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Vol. 13, No. 2 • May 2009

Things I'd Like to Know Before I Meet My New Foster Family . . .

In the last issue we asked young people in foster care to imagine that they were about to go to a new foster care placement, and then to tell us what they would like to know ahead of time about the home and the family they would be placed with. Here’s what they had to say.
—John McMahon, Editor

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First Place

Victoria, age 13

Tap! Tap! Is what I heard at my front door. When I opened it I found a DSS worker. My parents were in court and obviously something had happened.

The DSS worker told me I was going to a foster home. I just broke down in a waterfall of tears and had a million questions. Now, my most important questions are: Can I still have contact with my family? Can I still attend church, and continue my extracurricular activities?

I value my relationship with my parents. It is precious! Even though I am moving into foster care I really need to spend as much time with them as possible because I am going to be 18 soon. I would need to know how my foster parents would go about letting me have visits. I would need to know how frequently I would get to see my folks.

I also talk to my mother and father a lot, so I would need to know if they had a phone. It grounds me to hear my dad’s last “I love you!” just before I go to sleep. “Good night! I love you!” My world is stable as I repeat these words.

I need to talk to someone about how often I can talk to my parents and how long the conversations can be. I need a definite outline for my calls and visits.

I am a Christian and believe strongly in God. I need to be informed about the religion of the couple and what doctrine they practice. I am nondenominational, so our beliefs may not match up. I go to church every Sunday. These new parents would need to take me to church or make arrangements for me to go.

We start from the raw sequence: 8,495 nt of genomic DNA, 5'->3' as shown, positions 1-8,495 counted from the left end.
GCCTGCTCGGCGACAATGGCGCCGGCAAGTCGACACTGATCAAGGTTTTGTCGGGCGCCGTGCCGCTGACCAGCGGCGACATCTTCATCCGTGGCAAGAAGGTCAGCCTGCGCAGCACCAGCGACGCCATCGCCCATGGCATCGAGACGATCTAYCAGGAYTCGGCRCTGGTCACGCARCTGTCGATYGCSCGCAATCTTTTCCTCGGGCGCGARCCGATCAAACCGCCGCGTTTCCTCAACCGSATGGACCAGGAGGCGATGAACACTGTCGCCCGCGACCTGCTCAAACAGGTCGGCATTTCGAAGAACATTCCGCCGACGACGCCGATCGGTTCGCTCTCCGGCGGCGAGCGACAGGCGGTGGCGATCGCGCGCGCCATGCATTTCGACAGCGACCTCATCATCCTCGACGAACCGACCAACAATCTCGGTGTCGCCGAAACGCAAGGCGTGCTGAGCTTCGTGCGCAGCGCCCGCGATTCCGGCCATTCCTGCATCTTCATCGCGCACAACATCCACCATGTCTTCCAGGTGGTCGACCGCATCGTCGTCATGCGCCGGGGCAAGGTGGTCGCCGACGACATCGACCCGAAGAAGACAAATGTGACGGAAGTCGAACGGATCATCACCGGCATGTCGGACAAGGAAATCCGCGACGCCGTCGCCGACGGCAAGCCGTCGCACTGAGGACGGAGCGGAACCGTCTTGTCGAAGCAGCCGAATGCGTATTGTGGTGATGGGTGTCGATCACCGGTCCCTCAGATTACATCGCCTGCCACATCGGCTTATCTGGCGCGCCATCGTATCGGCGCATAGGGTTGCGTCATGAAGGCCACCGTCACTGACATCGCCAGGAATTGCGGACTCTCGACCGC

I also go to youth group. It gets me around kids my own age. It helps me to stay involved in the church. . . . I would like for foster parents to take action for me to continue attending youth group. My beliefs must come first to best benefit me.

Extracurriculars are important. I am a very hyper and outgoing person. I love to play sports. I am involved in basketball and softball. I would like to know if the foster parents will let me play. Sports help me channel my energy in a positive way.

I also play the piano. It is really important for me to keep up my lessons. “Music builds a bridge. . .” Music is my outlet. It helps me be the person I want to be. I can express myself through music when I can’t express myself any other way. I would like to know if they have a piano I can practice on and if the couple will keep taking me to my piano lessons. These are very important forms to channel my emotions and energy. I want to know if they will allow me to continue my activities.

These are the things that mean the most to me: my faith, my family, and extracurricular activities. They help to make me the person I am today. I really could not live right without them. The parents in a good foster home would try their best to incorporate these things into my life with them.

Victoria’s essay won first prize, for which she was awarded $100.

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Second Place

Samantha, age 14

Dear Foster Parents,
I have a few questions before I make my final decision on coming to live with you. I hope you can convince me, because I really don’t want to be placed in a foster home again. . . .

At my last foster home they discussed my past in a manner that made me feel uncomfortable. I must say, no matter what anyone says I will always honor my parents. . . . God made them my parents for a reason. So if I come to live with you, I must see my parents—frequently!

My second thing is that I must be me. You have to give me time and see my potential. I am very talented, but it will take a while for you to see. But if you take the time to get to know me . . . you’ll see. I am a lover. When I get attached to someone, I don’t let go. So, if you want me to live with you, be prepared to have me calling you even after I leave. I am a respectful person, but you have to respect me, too! I am an individual; I won’t ever change.

So, tell me, do you . . . want me to be your temporary child? Let me know your answers to my questions. Thank you for your time. I won’t let you down if you just give me a chance.

Love always,